Resort developer’s lasting legacy


It’s hard to think of anyone who’s played a greater role in shaping Queenstown’s CBD than John Martin. Aged just 69, he died of a heart attack after kitesurfing on the Kapiti Coast on December 23. Philip Chandler pays tribute to someone whose like we’ll probably never see again.

Developers don’t always get a good rap, but John Martin defied that reputation with his contributions to the Queenstown CBD’s built environment and the wider community.

Since his passing, he’s also been hailed for his generosity, intelligence, passion for skiing and latterly kitesurfing and foiling, and huge devotion to his wife Suzanna and their teenage twins Zara and Tom.

Though brought up in Auckland, Martin first made his mark in Dunedin where, between gaining degrees in law and commerce, he bought and restored the famous Stuart Street terrace houses.

He also did dozens of deals with business partner Howard Paterson.

He shifted to Queenstown around 1990, first developing Ansett House, on a former motel site, with John Guthrie — the pair had initially teamed up to run a fruit barrow in The Mall in 1974.

Martin then bought and meticulously restored three neighbouring buildings in The Mall — those now housing Winnie’s/The Ballarat Trading Co, Reading Cinemas and Captains Restaurant/Crew Room.

He told Mountain Scene in ‘93: ‘‘To get quality into projects costs a hell of a lot of extra money.

‘‘But the only way we can develop Queenstown successfully is with absolutely top-quality buildings that are going to last.’’

Martin partnered John Darby, Paterson and Peter Hanson in developing the Steamer Wharf complex — a controversial project as it used ‘marginal strip’ lakefront as a development trade-off.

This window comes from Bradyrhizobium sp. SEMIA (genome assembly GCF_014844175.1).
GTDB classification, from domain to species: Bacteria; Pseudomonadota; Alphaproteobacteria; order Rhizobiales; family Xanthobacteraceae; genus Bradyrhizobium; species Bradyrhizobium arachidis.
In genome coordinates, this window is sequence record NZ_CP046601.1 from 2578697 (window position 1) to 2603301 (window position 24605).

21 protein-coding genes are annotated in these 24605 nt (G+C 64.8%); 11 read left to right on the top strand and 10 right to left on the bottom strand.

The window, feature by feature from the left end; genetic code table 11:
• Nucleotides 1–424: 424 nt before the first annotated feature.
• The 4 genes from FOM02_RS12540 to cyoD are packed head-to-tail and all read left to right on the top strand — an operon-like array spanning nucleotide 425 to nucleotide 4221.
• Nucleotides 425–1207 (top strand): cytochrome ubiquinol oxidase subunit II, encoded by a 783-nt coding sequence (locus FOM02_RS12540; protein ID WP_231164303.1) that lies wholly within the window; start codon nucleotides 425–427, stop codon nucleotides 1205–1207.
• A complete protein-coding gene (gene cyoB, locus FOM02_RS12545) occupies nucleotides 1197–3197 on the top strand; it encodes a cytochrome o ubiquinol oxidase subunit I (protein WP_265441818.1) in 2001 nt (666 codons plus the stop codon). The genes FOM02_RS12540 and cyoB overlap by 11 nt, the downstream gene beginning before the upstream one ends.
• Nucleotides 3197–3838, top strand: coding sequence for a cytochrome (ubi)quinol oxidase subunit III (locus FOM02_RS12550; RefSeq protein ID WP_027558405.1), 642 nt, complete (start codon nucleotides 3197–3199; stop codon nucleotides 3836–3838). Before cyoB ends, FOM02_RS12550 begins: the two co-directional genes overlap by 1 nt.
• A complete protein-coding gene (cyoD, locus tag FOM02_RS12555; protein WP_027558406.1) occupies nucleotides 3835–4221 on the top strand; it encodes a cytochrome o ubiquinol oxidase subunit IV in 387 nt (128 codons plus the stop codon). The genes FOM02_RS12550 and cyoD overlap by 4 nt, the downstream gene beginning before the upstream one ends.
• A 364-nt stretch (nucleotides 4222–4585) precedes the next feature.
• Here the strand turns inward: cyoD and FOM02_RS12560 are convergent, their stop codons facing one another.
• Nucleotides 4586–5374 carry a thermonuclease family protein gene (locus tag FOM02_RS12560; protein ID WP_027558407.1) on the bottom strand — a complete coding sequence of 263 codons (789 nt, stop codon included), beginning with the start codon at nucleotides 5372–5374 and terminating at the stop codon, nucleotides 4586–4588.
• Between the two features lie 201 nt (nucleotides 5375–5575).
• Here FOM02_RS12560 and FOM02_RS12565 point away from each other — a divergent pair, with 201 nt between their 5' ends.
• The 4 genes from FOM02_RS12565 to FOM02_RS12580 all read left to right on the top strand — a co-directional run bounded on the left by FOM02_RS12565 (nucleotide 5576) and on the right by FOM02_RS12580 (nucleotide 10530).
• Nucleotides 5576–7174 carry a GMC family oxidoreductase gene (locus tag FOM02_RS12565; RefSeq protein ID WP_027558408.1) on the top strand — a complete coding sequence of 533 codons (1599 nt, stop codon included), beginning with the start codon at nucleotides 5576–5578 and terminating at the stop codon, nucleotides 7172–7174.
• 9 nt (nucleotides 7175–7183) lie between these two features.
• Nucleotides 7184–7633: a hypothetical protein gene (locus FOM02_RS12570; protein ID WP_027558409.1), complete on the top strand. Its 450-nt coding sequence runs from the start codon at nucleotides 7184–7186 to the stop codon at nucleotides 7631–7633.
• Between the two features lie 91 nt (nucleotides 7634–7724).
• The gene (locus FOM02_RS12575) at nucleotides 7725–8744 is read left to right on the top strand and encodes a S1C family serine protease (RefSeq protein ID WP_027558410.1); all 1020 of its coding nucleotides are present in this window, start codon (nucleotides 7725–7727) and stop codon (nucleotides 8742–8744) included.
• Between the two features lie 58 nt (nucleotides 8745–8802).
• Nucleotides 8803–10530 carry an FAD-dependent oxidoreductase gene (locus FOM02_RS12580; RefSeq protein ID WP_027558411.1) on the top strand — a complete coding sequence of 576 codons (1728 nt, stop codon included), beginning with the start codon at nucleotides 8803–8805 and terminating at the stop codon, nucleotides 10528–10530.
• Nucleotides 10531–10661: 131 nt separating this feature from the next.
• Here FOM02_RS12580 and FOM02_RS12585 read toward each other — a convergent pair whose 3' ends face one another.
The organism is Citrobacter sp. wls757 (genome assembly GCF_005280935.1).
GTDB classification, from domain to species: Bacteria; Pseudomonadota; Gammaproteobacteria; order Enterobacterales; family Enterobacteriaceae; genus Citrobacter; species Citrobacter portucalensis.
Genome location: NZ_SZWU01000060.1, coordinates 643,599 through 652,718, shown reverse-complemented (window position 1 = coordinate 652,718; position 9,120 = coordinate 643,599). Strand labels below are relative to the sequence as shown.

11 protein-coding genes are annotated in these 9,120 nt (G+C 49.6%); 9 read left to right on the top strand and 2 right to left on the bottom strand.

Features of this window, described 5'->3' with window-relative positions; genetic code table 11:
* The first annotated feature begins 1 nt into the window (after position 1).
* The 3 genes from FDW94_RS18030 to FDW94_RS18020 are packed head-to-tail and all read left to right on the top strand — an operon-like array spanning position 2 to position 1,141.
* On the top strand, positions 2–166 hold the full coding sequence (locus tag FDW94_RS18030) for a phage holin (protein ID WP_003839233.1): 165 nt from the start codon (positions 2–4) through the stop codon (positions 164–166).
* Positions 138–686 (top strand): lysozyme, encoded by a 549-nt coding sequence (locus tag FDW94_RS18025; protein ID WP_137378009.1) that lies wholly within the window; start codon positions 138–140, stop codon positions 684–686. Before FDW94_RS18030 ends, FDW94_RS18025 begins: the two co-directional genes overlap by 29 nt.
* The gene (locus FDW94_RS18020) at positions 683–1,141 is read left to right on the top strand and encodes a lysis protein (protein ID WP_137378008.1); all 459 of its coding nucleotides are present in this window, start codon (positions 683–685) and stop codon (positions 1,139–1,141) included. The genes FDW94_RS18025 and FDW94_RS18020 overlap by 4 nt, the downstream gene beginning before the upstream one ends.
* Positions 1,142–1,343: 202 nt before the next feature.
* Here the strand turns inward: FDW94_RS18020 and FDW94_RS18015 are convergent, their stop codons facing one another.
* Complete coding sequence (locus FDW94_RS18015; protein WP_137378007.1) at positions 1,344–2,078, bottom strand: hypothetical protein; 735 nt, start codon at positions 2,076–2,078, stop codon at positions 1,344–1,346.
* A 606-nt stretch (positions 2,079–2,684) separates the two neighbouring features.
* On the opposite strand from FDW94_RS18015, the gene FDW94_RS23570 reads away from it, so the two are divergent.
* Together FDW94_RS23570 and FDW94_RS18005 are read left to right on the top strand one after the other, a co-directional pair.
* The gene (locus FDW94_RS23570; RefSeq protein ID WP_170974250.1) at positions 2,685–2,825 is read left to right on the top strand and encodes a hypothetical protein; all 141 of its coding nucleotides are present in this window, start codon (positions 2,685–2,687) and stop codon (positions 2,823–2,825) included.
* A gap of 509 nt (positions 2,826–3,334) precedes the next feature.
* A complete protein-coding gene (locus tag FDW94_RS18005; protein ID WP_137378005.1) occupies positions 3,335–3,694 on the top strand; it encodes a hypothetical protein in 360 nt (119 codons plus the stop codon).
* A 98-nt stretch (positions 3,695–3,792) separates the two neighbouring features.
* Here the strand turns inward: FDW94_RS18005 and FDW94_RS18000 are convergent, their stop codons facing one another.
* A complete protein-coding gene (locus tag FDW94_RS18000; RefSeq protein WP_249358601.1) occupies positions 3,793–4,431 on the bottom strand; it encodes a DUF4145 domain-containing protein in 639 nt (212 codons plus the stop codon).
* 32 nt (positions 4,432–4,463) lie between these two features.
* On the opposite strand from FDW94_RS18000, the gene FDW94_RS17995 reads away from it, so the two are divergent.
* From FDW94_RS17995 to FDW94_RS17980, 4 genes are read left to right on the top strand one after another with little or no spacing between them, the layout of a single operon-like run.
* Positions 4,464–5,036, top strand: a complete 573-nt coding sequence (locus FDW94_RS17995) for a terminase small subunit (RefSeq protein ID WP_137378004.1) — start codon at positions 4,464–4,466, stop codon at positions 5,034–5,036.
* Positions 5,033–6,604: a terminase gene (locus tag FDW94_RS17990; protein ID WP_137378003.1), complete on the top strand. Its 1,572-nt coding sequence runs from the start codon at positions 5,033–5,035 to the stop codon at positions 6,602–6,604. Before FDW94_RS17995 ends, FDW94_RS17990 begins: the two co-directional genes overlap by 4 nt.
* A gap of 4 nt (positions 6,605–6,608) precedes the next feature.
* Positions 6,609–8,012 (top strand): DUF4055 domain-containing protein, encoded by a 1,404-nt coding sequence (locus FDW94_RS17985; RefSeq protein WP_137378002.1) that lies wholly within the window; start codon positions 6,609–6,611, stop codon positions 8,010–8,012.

He, Guthrie and Paterson even owned the historic Williams Cottage property for a period, though a trust later restored it.

Martin drove the building of two CBD carpark buildings — an underground one off Church Street, in a deal with council, and one off Man St, in concert with Darby and Sir John Davies’ family.

With Andy Brinsley, he was a minority Kawarau Jet shareholder and co-owner of The Dairy Guesthouse, which they sold just two days before his death.

He also co-developed two buildings above Church St, and The Spire hotel opposite.

Away from the commercial world, Martin helped kick off Queenstown’s sister city relationship with exclusive United States resort, Aspen, in ’92.

In 2007, amidst fury over the run-down state of three historic miners’ cottages in Arrowtown, he stepped in to buy them off Irish developer Eamon Cleary for $1.9 million, then flicked them off to Queenstown’s council for the same price.

‘‘There was an element of risk I could have ended up with them, but I would have been more than happy to restore them,’’ he told Scene, which made him that year’s ‘person of the year’.

In 2010, Martin led the charge against Auckland International Airport buying 24.99% of Queenstown Airport with an option to take its stake to 50%.

‘‘He prevented them having an easy ride to get control effectively of our airport,’’ Darby says.

‘‘His motivation for that was purely for the community.’’

Brinsley says buildings like Steamer Wharf and the Church St ones will be Martin’s legacy ‘‘because they’ll stand the test of time through that focus on design and quality’’.

‘‘Queenstown could have been quite a different place if it had fallen into the mercy of fast-buck developers.

‘‘But he was a real part of setting the bar as far as standards go, and should be hugely acknowledged and respected for that.’’

Brinsley says his friend would be ‘‘infuriated’’ if he found the CBD was dirty.

He adds: ‘‘You would not find a tenant who had a bad word to say about Johnny and his support for their businesses.’’

As Darby puts it: ‘‘He was a champion for the CBD being the heart of the greater Queenstown area.’’

Martin later also developed commercial property in Noosa, in Australia, and owned buildings in Aspen.

Hospo entrepreneur Al Spary credits him as an amazing business mentor.

‘‘I had extraordinary respect for his depth and breadth of knowledge, and his willingness to assist almost anyone from day one.’’

At last week’s memorial service he said: ‘‘Since his passing, I’ve been amazed at how many people who’ve mentioned the support and advice he was giving them as well.’’

Spary’s final words were: ‘‘He was quietly very proud of his commercial success, but much more openly proud of Suzanna, Tom and Zara.’’